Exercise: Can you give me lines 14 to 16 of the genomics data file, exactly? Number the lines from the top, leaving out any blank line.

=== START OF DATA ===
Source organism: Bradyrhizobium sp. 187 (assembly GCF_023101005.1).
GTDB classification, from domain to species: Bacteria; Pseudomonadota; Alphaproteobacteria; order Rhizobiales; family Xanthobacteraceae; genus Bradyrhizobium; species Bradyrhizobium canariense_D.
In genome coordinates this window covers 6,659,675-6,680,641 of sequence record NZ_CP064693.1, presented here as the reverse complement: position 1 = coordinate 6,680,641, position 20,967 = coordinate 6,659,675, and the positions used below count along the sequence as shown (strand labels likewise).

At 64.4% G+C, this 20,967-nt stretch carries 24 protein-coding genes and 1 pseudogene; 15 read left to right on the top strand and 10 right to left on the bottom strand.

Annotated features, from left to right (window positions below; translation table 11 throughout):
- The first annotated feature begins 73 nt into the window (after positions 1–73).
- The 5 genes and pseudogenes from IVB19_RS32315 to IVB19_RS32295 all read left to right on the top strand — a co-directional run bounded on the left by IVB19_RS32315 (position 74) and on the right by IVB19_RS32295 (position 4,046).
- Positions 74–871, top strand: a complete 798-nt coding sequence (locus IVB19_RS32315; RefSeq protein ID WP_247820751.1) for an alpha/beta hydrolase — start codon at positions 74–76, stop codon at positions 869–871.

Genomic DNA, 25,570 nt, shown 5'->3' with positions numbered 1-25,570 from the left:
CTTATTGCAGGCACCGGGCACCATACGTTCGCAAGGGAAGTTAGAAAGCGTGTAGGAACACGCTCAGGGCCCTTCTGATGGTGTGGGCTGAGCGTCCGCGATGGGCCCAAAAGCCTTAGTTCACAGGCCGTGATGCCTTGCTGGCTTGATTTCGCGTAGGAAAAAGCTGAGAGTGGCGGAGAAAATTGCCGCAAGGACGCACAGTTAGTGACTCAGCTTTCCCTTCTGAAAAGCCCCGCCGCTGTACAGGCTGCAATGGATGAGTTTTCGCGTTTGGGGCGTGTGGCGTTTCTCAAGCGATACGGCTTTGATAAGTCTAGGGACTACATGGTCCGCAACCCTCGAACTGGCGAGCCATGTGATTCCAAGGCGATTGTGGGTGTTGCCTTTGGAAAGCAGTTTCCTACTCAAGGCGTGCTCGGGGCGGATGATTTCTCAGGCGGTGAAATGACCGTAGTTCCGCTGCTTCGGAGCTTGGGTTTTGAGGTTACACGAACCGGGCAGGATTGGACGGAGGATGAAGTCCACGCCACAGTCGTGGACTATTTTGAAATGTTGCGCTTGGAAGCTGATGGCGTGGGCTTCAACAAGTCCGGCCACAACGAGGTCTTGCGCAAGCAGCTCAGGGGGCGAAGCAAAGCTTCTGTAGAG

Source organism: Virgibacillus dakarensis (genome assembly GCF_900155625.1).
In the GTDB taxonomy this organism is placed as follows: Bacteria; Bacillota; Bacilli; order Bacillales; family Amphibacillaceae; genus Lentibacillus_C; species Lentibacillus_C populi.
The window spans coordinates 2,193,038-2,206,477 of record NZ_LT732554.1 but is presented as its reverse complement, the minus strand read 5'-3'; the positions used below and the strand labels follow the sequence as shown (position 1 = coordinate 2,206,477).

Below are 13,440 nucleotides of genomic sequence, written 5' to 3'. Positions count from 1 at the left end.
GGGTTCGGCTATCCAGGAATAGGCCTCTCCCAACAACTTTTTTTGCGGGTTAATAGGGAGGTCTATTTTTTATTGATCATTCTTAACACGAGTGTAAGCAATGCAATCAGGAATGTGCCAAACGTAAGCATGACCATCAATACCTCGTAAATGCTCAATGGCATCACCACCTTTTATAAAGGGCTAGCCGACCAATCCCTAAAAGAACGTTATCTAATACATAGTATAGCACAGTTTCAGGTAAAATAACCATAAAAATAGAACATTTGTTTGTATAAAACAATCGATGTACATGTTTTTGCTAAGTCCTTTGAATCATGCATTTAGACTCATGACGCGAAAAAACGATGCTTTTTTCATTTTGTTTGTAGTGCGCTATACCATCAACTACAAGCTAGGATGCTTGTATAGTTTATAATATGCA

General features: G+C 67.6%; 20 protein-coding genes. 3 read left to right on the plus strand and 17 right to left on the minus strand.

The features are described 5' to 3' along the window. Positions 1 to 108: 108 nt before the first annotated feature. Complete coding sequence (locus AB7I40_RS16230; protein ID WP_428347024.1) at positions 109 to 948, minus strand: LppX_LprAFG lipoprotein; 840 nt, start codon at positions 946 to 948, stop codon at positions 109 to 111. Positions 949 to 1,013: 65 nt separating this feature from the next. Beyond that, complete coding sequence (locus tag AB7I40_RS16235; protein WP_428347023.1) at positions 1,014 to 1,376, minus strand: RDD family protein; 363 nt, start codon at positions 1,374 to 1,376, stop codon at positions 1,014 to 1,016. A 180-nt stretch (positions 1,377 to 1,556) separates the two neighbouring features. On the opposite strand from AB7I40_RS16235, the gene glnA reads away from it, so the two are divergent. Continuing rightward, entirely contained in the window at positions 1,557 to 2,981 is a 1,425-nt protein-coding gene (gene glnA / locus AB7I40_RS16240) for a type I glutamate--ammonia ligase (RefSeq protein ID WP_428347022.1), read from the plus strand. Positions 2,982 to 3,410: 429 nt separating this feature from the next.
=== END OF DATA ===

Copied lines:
Below are 13,440 nucleotides of genomic sequence, written 5' to 3'. Positions count from 1 at the left end.
GGGTTCGGCTATCCAGGAATAGGCCTCTCCCAACAACTTTTTTTGCGGGTTAATAGGGAGGTCTATTTTTTATTGATCATTCTTAACACGAGTGTAAGCAATGCAATCAGGAATGTGCCAAACGTAAGCATGACCATCAATACCTCGTAAATGCTCAATGGCATCACCACCTTTTATAAAGGGCTAGCCGACCAATCCCTAAAAGAACGTTATCTAATACATAGTATAGCACAGTTTCAGGTAAAATAACCATAAAAATAGAACATTTGTTTGTATAAAACAATCGATGTACATGTTTTTGCTAAGTCCTTTGAATCATGCATTTAGACTCATGACGCGAAAAAACGATGCTTTTTTCATTTTGTTTGTAGTGCGCTATACCATCAACTACAAGCTAGGATGCTTGTATAGTTTATAATATGCA

General features: G+C 67.6%; 20 protein-coding genes. 3 read left to right on the plus strand and 17 right to left on the minus strand.